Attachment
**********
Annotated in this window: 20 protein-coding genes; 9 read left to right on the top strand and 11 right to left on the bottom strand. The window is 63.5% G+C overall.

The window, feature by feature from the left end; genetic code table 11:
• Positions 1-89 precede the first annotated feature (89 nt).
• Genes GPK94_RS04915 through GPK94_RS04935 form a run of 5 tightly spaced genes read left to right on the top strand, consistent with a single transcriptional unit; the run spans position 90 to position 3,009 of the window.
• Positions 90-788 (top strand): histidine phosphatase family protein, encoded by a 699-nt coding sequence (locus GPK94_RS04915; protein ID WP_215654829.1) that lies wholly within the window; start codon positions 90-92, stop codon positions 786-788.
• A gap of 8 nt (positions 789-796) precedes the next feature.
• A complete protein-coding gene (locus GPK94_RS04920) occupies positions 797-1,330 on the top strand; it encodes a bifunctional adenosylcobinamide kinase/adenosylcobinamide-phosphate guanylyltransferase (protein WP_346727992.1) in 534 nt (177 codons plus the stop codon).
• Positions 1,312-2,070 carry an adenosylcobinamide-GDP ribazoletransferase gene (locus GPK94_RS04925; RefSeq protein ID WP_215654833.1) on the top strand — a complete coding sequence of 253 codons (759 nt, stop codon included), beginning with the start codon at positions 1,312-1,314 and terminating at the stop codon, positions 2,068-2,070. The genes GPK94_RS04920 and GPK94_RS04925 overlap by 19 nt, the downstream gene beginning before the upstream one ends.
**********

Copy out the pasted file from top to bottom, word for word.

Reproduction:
Annotated in this window: 20 protein-coding genes; 9 read left to right on the top strand and 11 right to left on the bottom strand. The window is 63.5% G+C overall.

The window, feature by feature from the left end; genetic code table 11:
• Positions 1-89 precede the first annotated feature (89 nt).
• Genes GPK94_RS04915 through GPK94_RS04935 form a run of 5 tightly spaced genes read left to right on the top strand, consistent with a single transcriptional unit; the run spans position 90 to position 3,009 of the window.
• Positions 90-788 (top strand): histidine phosphatase family protein, encoded by a 699-nt coding sequence (locus GPK94_RS04915; protein ID WP_215654829.1) that lies wholly within the window; start codon positions 90-92, stop codon positions 786-788.
• A gap of 8 nt (positions 789-796) precedes the next feature.
• A complete protein-coding gene (locus GPK94_RS04920) occupies positions 797-1,330 on the top strand; it encodes a bifunctional adenosylcobinamide kinase/adenosylcobinamide-phosphate guanylyltransferase (protein WP_346727992.1) in 534 nt (177 codons plus the stop codon).
• Positions 1,312-2,070 carry an adenosylcobinamide-GDP ribazoletransferase gene (locus GPK94_RS04925; RefSeq protein ID WP_215654833.1) on the top strand — a complete coding sequence of 253 codons (759 nt, stop codon included), beginning with the start codon at positions 1,312-1,314 and terminating at the stop codon, positions 2,068-2,070. The genes GPK94_RS04920 and GPK94_RS04925 overlap by 19 nt, the downstream gene beginning before the upstream one ends.